We are thrilled with The Seattle Times‘ story on Mountain School, the North Cascades Environmental Learning Center and the Institute’s 30 years of environmental education in the North Cascades. It appeared as the cover story in the Times‘ Pacific Northwest Magazine on August 9, 2015 and features a wealth of amazing photos, many quotes from MS students and teachers and an interview with our founder and executive director Saul Weisberg.

 

“DO NOT LET the sly grin fool you. Nika Meyers is not joking around.

Out here amid the firs and ferns and tiny birds and devil’s club above Diablo Lake, she makes certain things clear to her young charges. Today’s lesson on getting in touch with the earth? It’s not some cute metaphor. It is exactly that: On your knees, boys and girls. Right down there with the spiders and rotting leaves and — Holy Crap! Is that a centipede?
This is how it’s done at Mountain School: One pair of happy, grubby, fifth-grade paws at a time. Multiply by 2,800 kids from 53 schools this year alone, stir, and enjoy.

The concept behind the school, run by nonprofit North Cascades Institute, sounds simple: In a three-day mountain camp experience, imbue in school children a visceral connection with this special place — the thumping, mountainous heart of Northwest wilderness. Make its magic real to them at a micro level, in the hope that some of them will feel the pull to return as powerfully as a salmon headed home to spawn. Slip into their consciousness rudimentary skills of a naturalist — the ability to observe and make the same personal connections to other wild lands.

Oh: Also do this without boring the amped-up, digitally dependent kids out of their skulls.

Mountain School still represents what Saul Weisberg espoused from the beginning: A chance for Northwest kids to get out in nature — many of them spending nights away from home for the first time — and go home with mountain air embedded in their hearts. While the Institute’s unofficial mission has always been to “save the world,” it’s official task is to put people and nature together and stand back in awe watching what happens. It can’t happen without the dirty hands.”

 

Read Ron Judd’s excellent story on our Mountain School program at www.seattletimes.com!

And watch a 4-minute video by Steve Ringman at http://bcove.me/5b5mbuaz!

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Democracy in Action: Denied Mountain Schoolers Make Their Voices Heard

October 11th, 2013 | Posted by in Institute News

“Dear President,

Please stop the government shutdown by Sunday. I am dying to go to Mountain School and it is being canceled. I am writing to you on the worst day of my life. You are ruining the lives of every single fifth grader in Wade King Elementary and if you care about kids then STOP THE GOVERNMENT SHUT DOWN!!! You can easily settle a budget but this may be the only time I’ll ever go to Mountain School.”

So read the text of a letter sent earlier this week by the fifth grade classrooms at Bellingham’s Wade King Elementary School to our nation’s capitol.

Two weeks ago, the U.S. government shut down because of dysfunction in Congress. Among the many negative impacts of this shutdown has been the closure of our treasured national parks, which has meant blocked access to monuments in Washington DC, cancelled vacations to popular destinations like Yellowstone, the Grand Canyon and Yosemite, massive loss of income for gateway communities and the suspension of fall educational programs inside the parks.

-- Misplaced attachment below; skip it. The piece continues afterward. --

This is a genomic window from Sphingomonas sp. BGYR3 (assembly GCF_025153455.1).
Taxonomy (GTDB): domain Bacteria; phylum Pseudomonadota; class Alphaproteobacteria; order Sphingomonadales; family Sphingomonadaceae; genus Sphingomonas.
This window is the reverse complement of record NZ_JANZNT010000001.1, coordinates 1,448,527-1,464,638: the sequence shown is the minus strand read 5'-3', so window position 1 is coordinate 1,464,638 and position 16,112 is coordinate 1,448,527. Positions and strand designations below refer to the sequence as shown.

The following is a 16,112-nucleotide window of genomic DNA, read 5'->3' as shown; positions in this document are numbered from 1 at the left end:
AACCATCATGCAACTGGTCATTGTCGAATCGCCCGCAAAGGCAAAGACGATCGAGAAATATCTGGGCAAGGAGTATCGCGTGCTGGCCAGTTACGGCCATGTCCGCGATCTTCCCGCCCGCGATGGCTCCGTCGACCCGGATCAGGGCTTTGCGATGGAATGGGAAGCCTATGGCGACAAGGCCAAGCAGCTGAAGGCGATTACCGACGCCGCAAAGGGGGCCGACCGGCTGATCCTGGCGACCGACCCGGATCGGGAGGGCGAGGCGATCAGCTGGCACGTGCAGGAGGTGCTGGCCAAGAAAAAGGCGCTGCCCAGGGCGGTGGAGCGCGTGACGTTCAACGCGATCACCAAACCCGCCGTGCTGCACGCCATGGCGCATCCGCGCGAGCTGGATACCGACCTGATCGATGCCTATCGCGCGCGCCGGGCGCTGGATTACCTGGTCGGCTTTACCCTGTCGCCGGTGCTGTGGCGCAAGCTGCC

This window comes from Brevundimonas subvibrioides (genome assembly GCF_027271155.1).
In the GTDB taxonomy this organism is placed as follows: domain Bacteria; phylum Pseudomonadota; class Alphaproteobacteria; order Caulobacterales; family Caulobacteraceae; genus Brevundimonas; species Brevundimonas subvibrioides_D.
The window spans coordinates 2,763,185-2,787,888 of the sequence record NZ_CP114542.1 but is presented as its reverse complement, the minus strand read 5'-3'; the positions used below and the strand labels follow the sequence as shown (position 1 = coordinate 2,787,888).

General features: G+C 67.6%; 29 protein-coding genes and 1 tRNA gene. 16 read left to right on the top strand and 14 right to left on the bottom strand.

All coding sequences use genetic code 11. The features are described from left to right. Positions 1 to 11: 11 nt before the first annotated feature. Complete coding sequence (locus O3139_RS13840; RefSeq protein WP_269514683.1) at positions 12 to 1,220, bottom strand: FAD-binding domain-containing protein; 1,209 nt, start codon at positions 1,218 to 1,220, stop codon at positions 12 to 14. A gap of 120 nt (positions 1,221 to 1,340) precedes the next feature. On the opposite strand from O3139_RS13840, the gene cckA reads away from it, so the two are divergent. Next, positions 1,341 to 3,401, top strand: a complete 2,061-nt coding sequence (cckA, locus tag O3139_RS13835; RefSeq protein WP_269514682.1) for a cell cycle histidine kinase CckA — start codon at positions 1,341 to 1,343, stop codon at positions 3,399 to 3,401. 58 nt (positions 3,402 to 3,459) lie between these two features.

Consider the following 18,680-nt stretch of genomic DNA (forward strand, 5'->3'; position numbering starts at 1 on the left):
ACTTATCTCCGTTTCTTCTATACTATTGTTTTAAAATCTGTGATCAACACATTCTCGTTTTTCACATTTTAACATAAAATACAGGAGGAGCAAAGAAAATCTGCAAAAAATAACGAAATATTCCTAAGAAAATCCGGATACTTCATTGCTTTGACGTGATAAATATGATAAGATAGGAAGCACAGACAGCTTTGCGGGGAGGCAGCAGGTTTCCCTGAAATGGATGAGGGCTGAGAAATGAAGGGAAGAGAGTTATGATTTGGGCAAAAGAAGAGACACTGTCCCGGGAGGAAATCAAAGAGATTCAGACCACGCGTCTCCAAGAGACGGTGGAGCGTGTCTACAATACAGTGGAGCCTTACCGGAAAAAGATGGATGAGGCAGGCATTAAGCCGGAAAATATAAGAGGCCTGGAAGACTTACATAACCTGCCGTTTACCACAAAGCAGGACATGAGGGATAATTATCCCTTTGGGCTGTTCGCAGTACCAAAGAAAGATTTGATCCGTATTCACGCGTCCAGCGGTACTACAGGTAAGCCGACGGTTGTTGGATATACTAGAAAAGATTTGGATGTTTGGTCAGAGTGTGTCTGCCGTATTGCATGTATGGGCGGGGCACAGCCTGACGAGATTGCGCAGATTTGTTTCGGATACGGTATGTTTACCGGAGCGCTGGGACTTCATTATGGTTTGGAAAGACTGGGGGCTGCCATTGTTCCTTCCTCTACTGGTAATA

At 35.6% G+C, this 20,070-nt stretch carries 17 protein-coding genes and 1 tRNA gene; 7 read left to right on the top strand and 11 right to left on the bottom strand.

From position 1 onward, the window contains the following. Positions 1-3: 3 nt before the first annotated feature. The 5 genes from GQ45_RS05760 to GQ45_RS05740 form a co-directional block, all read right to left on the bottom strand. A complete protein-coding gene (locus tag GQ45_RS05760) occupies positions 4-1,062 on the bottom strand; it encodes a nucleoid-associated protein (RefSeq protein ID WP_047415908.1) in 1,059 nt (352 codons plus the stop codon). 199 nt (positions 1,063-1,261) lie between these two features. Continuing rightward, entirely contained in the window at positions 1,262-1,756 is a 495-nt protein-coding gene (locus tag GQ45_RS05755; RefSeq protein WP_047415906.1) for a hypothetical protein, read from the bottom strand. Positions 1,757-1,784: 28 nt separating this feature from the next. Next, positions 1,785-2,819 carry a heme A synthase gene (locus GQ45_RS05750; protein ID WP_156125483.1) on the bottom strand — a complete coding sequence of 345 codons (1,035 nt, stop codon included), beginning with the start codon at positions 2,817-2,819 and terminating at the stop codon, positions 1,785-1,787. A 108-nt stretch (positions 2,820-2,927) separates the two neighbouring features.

Many of  North Cascades Institute’s programs, because they occur inside North Cascades National Park, have been cancelled, including Mountain School, our keystone environmental education program for young students.

As The Bellingham Herald reported on Sunday, October 6:

Mountain School is a popular environmental education program offered by North Cascades Institute in cooperation with North Cascades National Park. Students learn about ecosystems, geology and natural and cultural history of the mountains.

Wade King students are set to go the first part of the week, and Columbia students the second part.

If the shutdown drags on into mid-October, students at Northern Heights and Happy Valley elementaries will be unable to attend.

North Cascades Institute also has had to cancel its adult programs at the North Cascades Environmental Learning Center in the park. It is losing thousands of dollars, representatives said, but the impact on kids who look forward to going to Mountain School but might not be able to do is of concern.

“That’s the one that hurts the most,” Jeff Giesen, associate director for the nonprofit North Cascades Institute, said.

 

Right now, the decision on whether North Cascades Institute will be allowed to welcome 5th graders to Mountain School—many of whom have been scheduled and preparing for this singular experience for over a year in advance—is based on a day-by-day process.

The trickle-down effect is radiating outward like ripples across the green waters of Diablo Lake. Nate Cornelsen, a fifth grade teacher at Wade King, emailed Chattermarks a list of almost a dozen ways the shutdown has affected his students, classroom and school community, including:

  • Buses were scheduled and had to be cancelled.
  • Approved chaperones took time off work or planned to use vacation time to join us and may not be able to do so again.
  • Hours of teacher prep work to create new learning experiences for students.
  • Connections to the current Inquiry Unit that now cannot be made with Mountain School and will need to be altered.
  • Collaborative teacher prep time for additional activities or field trips to “replace” this experience so students can gain the required knowledge of the “Environments” section of the Inquiry Unit.